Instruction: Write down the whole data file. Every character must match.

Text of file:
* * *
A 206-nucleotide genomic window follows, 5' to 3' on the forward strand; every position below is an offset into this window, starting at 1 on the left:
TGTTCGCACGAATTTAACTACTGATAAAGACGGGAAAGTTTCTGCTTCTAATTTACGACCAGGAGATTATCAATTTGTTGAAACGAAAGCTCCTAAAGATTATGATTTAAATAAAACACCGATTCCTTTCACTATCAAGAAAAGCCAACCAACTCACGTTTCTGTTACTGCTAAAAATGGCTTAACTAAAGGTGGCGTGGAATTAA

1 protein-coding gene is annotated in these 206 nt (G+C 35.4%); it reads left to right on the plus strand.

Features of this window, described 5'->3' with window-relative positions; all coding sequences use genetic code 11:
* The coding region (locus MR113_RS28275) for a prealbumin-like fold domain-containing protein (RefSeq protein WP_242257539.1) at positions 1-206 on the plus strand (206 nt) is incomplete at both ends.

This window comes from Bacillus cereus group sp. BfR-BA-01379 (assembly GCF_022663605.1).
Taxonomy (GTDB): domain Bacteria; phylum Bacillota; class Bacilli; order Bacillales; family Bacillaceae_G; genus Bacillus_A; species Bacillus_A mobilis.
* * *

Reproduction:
A 206-nucleotide genomic window follows, 5' to 3' on the forward strand; every position below is an offset into this window, starting at 1 on the left:
TGTTCGCACGAATTTAACTACTGATAAAGACGGGAAAGTTTCTGCTTCTAATTTACGACCAGGAGATTATCAATTTGTTGAAACGAAAGCTCCTAAAGATTATGATTTAAATAAAACACCGATTCCTTTCACTATCAAGAAAAGCCAACCAACTCACGTTTCTGTTACTGCTAAAAATGGCTTAACTAAAGGTGGCGTGGAATTAA

1 protein-coding gene is annotated in these 206 nt (G+C 35.4%); it reads left to right on the plus strand.

Features of this window, described 5'->3' with window-relative positions; all coding sequences use genetic code 11:
* The coding region (locus MR113_RS28275) for a prealbumin-like fold domain-containing protein (RefSeq protein WP_242257539.1) at positions 1-206 on the plus strand (206 nt) is incomplete at both ends.

This window comes from Bacillus cereus group sp. BfR-BA-01379 (assembly GCF_022663605.1).
Taxonomy (GTDB): domain Bacteria; phylum Bacillota; class Bacilli; order Bacillales; family Bacillaceae_G; genus Bacillus_A; species Bacillus_A mobilis.